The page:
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Publication numberUS20020007334 A1
Publication typeApplication
Application numberUS 09/785,076
Publication dateJan 17, 2002
Filing dateFeb 16, 2001
Priority dateFeb 18, 2000
Publication number09785076, 785076, US 2002/0007334 A1, US 2002/007334 A1, US 20020007334 A1, US 20020007334A1, US 2002007334 A1, US 2002007334A1, US-A1-20020007334, US-A1-2002007334, US2002/0007334A1, US2002/007334A1, US20020007334 A1, US20020007334A1, US2002007334 A1, US2002007334A1
InventorsVincent Dicks, Steven Dantus, Richard Lindsey, Benneth Egeth
Original AssigneeVincent Dicks, Steven Dantus, Richard Lindsey, Benneth Egeth
Export CitationBiBTeX, EndNote, RefMan
External Links: USPTO, USPTO Assignment, Espacenet
Brokerage system and method
US 20020007334 A1
Abstract
A system and method allowing online or traditional business entities, organizations, affinity groups or the like to offer brokerage services to their pre-existing customer or member base. Such entities can thereby leverage their pre-existing good will in one area (e.g., as a popular web portal) into the brokerage business. In accordance with the present invention, such entities provide a front-end brokerage interface to their constituents while all other brokerage functions are carried out by a brokerage entity which performs the functions of a clearing broker and some of the functions of an introducing broker not otherwise provided by the front-end interface. In an exemplary embodiment of the present invention, a non-brokerage party such as a web portal provides news and quotes for a variety of financial instruments, such as stocks. A user of the site is given the ability to trade a stock by clicking on a “trade” link. Upon so clicking, the user is directed to the servers of a brokerage firm which then carries out the rest of the transaction. Any user-identifying information can be provided by the portal, although additional information may be requested for security purposes by the brokerage server. Preferably, the linkage between the front-end and the brokerage party appears as seamless as possible to the user.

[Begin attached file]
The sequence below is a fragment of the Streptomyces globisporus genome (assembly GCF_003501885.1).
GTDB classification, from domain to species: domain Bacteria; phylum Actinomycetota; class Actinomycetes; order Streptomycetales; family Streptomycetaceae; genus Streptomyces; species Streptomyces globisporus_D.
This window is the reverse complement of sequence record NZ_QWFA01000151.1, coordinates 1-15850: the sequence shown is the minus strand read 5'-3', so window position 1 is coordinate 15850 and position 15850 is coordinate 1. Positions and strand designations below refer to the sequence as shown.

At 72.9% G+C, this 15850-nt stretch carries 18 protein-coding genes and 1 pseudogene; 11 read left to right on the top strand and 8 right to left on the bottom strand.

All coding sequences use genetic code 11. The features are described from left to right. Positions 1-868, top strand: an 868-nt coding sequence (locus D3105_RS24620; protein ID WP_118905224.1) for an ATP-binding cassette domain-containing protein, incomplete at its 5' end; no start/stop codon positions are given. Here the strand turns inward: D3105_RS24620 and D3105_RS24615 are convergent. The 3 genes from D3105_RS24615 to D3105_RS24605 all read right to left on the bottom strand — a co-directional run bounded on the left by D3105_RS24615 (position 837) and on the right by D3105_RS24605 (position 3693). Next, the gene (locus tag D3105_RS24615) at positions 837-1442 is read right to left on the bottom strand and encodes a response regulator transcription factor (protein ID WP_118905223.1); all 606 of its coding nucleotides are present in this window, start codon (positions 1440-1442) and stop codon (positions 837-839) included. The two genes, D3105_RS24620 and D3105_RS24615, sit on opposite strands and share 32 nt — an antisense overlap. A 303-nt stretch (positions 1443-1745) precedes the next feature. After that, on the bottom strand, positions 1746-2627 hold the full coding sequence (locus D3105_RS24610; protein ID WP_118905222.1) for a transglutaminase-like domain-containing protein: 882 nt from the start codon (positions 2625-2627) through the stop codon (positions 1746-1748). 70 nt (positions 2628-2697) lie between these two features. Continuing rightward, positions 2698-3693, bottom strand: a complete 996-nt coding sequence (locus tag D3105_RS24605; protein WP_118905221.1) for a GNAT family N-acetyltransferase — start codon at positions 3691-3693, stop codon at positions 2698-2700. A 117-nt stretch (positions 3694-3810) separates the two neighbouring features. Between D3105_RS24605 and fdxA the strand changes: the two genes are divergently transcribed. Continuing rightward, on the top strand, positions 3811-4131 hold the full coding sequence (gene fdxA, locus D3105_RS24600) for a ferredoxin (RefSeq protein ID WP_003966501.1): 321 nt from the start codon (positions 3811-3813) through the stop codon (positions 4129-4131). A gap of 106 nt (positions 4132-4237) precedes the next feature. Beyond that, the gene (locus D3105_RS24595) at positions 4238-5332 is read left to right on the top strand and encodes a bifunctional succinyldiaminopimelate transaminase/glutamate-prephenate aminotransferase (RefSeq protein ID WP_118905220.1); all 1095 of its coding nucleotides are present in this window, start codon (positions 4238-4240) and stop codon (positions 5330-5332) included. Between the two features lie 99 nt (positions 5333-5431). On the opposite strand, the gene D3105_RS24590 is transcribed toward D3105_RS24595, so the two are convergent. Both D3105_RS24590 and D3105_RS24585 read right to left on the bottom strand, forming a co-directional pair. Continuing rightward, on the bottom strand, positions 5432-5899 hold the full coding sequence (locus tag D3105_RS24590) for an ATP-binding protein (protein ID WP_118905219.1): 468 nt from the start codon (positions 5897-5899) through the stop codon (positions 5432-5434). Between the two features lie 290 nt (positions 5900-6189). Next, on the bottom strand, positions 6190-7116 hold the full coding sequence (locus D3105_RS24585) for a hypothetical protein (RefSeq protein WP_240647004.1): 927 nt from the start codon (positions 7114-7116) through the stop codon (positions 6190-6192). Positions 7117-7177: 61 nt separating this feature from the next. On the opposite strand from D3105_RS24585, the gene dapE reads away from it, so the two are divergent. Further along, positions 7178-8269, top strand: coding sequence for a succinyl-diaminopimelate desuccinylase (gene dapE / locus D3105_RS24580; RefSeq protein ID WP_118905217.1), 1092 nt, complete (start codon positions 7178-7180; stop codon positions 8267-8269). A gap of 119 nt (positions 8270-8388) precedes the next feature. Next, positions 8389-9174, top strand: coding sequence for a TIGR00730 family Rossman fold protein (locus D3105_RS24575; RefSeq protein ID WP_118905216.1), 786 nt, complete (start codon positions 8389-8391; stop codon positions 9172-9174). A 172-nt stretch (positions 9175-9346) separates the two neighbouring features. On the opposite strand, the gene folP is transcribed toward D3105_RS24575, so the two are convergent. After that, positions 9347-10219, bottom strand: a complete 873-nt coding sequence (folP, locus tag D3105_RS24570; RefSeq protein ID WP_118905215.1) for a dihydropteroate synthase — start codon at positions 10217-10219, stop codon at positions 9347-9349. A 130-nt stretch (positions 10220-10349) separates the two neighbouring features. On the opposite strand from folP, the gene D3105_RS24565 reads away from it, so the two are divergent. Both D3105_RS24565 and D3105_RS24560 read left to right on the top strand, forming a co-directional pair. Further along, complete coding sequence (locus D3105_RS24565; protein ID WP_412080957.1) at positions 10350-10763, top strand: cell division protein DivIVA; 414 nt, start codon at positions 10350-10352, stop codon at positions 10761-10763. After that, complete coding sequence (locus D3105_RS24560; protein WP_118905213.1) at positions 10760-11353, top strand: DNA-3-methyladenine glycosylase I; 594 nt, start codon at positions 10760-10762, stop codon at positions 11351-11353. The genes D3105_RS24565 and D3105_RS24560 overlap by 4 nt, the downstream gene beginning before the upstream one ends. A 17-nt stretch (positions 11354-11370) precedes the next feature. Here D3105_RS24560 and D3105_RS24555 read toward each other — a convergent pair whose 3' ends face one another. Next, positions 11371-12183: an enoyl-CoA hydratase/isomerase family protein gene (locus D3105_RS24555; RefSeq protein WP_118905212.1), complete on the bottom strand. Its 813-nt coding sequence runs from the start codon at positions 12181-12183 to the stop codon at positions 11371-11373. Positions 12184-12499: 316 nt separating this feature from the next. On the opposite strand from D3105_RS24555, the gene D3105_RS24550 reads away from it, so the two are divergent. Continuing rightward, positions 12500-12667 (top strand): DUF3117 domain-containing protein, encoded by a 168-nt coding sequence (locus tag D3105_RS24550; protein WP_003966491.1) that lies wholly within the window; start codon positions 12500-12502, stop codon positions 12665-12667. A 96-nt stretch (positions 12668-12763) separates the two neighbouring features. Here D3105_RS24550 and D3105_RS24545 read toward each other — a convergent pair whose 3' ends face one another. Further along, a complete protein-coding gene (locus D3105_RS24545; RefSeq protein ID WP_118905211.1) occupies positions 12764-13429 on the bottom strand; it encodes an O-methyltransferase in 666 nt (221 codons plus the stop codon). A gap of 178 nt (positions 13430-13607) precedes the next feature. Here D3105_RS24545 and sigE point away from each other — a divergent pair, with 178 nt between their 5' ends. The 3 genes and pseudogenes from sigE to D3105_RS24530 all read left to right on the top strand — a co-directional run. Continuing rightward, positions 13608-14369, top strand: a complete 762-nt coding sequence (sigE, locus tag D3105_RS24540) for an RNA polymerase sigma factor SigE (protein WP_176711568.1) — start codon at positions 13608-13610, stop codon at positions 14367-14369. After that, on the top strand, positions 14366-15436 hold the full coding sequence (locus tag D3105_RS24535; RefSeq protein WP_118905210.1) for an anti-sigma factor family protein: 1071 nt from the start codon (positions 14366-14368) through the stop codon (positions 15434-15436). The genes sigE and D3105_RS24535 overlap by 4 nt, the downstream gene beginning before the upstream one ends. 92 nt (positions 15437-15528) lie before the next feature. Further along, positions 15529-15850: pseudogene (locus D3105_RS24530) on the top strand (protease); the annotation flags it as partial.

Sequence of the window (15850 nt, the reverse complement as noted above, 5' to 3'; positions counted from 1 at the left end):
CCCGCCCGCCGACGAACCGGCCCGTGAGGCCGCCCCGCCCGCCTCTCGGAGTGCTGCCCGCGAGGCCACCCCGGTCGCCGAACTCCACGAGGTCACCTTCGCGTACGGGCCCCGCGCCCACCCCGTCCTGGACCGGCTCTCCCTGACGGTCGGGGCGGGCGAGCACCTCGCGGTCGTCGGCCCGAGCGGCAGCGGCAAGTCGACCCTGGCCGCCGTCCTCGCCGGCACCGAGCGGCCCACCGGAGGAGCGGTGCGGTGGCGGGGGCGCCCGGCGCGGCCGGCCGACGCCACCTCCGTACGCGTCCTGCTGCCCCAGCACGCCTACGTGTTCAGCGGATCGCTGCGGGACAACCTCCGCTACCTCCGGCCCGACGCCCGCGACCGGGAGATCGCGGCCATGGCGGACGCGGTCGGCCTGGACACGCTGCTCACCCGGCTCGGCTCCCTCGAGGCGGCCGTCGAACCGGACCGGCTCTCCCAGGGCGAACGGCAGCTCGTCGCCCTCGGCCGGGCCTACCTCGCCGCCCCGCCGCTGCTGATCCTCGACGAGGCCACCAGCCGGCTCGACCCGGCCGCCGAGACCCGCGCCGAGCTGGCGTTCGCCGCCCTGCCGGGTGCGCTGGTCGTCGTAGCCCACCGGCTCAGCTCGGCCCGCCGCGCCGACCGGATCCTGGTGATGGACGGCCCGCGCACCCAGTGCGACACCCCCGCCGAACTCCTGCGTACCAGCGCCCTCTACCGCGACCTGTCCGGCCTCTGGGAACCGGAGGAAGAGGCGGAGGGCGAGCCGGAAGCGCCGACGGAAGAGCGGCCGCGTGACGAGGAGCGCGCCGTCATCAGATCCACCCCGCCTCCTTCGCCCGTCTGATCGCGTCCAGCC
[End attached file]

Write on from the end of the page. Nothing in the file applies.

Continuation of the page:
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Claims(6)
What is claimed is:
1. A method of providing brokerage services to a customer, the method comprising:
providing a communications link between a non-broker party and a customer;
providing a communications link between the non-broker party and a broker party; and
performing a brokerage service by the broker party in response to communications between the customer and the non-broker party.
2. The method of claim 1, wherein the step of performing a brokerage service includes establishing a communications link between the broker party and the customer.
3. The method of claim 1, wherein the communications links are provided over the Internet.
4. A method of providing brokerage services to a customer, the method comprising:
a non-broker party providing an interface to a user, the interface including a brokerage services interface, both the interface and the brokerage services interface being branded with a mark of the non-broker party;
the non-broker party exchanging communications with a customer;
the non-broker party transmitting certain of said communications to a broker party;
the broker party performing a brokerage service for the non-broker party.
5. The method of claim 4, wherein the step of performing a brokerage service includes establishing communications between the broker party and the customer.
6. The method of claim 4, wherein the communications are provided over the Internet.
Description
    RELATED CASES
  • [0001]
    The present application is based on and claims priority from U.S. Provisional Patent Application No. 60/183,600, filed Feb. 18, 2000 and incorporated by reference herein in its entirety.
  • FIELD OF THE INVENTION
  • [0002]
    The present invention relates to systems and methods for providing brokerage services, particularly brokerage services related to the financial markets.
  • BACKGROUND INFORMATION
  • [0003]
    Typically, several different parties, oragnizations or entities may be involved in the consumer brokerage business. For example, a correspondence or introducing broker performs “front office functions,” interacting directly with customers. The introducing broker typically takes orders from customers and determines whether each order is allowable and/or appropriate (e.g. whether the customer is cleared to trade a particular instrument or has sufficient available funds for a transaction, etc.) The introducing broker may also offer financial or other advice, and added services (e.g., portfolio summaries, stock or bond ratings or reports, or financial news or analises).